''She was a bombshell,'' Mr. Jones said. ''She liked gay people. She liked a good off-color joke. She enjoyed her cocktails at night. She had the talent to go on and be a big star, but she made that decision to be Ozzie's wife. And I don't think years passed when she didn't think, 'What if?' ''But certainly the figure that takes on the most complex and almost tragic dimension was Rick Nelson (he loathed the name Ricky), a successful composer and rock star who struggled his entire life to escape the sanitized one-dimensional image of the kid brother in the television show. He died in a plane crash on Dec. 31, 1985, at the age of 45, on the way to a concert in Texas, at a time when he was struggling to revive his singing career.
TV's First Teen-Age Idol
''Rick Nelson was a truly talented musician, the first television teen idol,'' Mr. Jones said. ''He was a paradox. He was so charming, so manipulative, but he did not ultimately take responsibility for his life. He didn't know how to be a grown-up, which was chilling. He once said that he didn't see himself getting older. He believed that. In a way, he was trapped by his television identity.'' (Mr. Jones said that living with a strong father had a personal resonance for him: he grew up in Belair, Calif., and is the son of Thomas V. Jones, former longtime chairman of the Northrop Corporation.)
It was music that consumed Rick. Even Ozzie was forced to back away when Rick, in his early 20's, selected the music and musicians for his recordings and appearances. Dwight Yoakum, the country-music star, said in the documentary: ''If you really want to find an interesting chapter on being subtle, it's Rick Nelson. And the brilliance of that subtlety.''
Rick's hit songs included ''Travelin' Man,'' ''Hello, Mary Lou,'' and the sad, personal ''Garden Party,'' which he wrote after reluctantly making a 1971 appearance at a rock revival at Madison Square Garden and being booed because of his long hair and style, a far cry from little Ricky.
''He harbored that hurt for most of the rest of his life -- that he could not be accepted by his peers,'' Ms. Tinker said in the documentary. ''I mean, there was always that wall of little Ricky the teen-ager in front of them.''
The documentary has already divided the family. Ms. Tinker, the mother of four of Rick Nelson's children, said over the phone that she had seen an early version and had been touched by it. Ms. Tinker's parents were Tom Harmon, the football star, and Elyse Knox, the movie actress. As the documentary points out, Ms. Tinker was 17 when she married the 23-year-old Rick Nelson and she was three months pregnant. Their parents changed the weight on the birth certificate, with the help of a Santa Monica Hospital, to pretend the infant was premature.
Ms. Tinker, the wife of Mark Tinker, a television producer and director, said she that adored her husband's parents -- ''They were the first adults who listened to me'' -- but that Rick was somewhat tormented by his relationship to his father and the show. ''He got confused about what his role was on the show and what he really felt,'' she says. ''What was important to Ozzie was keeping the show on the air, and the boys came second.''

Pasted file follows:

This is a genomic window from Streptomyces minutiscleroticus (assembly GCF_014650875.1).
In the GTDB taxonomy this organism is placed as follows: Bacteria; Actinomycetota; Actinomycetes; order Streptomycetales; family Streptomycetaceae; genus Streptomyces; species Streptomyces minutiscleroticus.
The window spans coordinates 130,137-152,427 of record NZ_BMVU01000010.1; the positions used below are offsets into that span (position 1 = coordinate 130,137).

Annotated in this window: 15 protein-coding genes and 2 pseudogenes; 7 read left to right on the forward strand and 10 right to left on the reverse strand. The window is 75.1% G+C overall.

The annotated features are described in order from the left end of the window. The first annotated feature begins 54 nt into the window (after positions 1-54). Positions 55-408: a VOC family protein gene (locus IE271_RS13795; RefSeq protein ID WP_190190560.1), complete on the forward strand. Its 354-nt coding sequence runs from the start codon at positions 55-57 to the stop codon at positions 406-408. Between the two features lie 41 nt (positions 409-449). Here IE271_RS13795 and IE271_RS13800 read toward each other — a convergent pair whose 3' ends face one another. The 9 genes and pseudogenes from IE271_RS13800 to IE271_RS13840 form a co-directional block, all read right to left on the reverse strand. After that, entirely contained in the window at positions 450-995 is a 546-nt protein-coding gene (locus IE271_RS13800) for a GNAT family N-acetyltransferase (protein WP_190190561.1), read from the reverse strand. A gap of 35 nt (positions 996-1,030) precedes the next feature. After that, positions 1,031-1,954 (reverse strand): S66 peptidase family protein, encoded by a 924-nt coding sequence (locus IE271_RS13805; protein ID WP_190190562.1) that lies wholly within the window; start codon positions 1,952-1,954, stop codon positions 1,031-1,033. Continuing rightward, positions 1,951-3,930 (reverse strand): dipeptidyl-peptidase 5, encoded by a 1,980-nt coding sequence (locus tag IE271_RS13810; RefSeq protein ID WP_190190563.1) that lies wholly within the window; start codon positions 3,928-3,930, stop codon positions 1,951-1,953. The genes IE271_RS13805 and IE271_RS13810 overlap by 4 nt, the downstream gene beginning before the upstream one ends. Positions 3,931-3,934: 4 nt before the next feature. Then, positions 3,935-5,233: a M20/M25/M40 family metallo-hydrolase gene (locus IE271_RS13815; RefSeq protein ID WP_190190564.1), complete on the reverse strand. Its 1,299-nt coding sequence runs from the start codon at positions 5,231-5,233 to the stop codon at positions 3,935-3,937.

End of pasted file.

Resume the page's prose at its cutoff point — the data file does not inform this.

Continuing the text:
But David Nelson, the older son, who is now 61, said he was disappointed in the documentary. ''I thought it was going to be a biography, not 'Hard Copy,' '' he said, referring to the tabloid show.''My father is depicted as a Simon Legree-type guy, cracking the whip. That wasn't the case. My father went to great pains to see that Rick and I had as normal an upbringing as possible.''
As for the impact of the show on Rick, Mr. Nelson, who is now a director and producer, said: ''It was a double-edged sword. We stayed on as long as we did because of Rick and Rick's popularity. My father would have been the first one to admit that. He told us both that.
''I think Rick carried with him the onus of Ricky Nelson. We all get older and grow up. And as he says in the film, if the audience still sees him as little Ricky, then that's their problem.'' Of the biography, Mr. Nelson said, ''Why not accentuate the positive and eliminate the negative?''
By most accounts, though, the Nelson family was not quite dysfunctional, but close to it.
The Nelsons, David Halberstam in his book ''The Fifties,'' were ''for all their professional success, very different from the family depicted on the show, they lived with an immense amount of pressure and unreconciled issues.'' He went on, ''Chief among these issues was the fact that Ozzie Nelson had in effect stolen the childhood of both of his sons and used it for commercial purposes: he had taken what was most private and made it terribly public.''
Ms. Tinker said that watching the documentary saddened her, especially seeing old pictures of the Nelson family. ''I just wish Rick was around to see them,'' she said.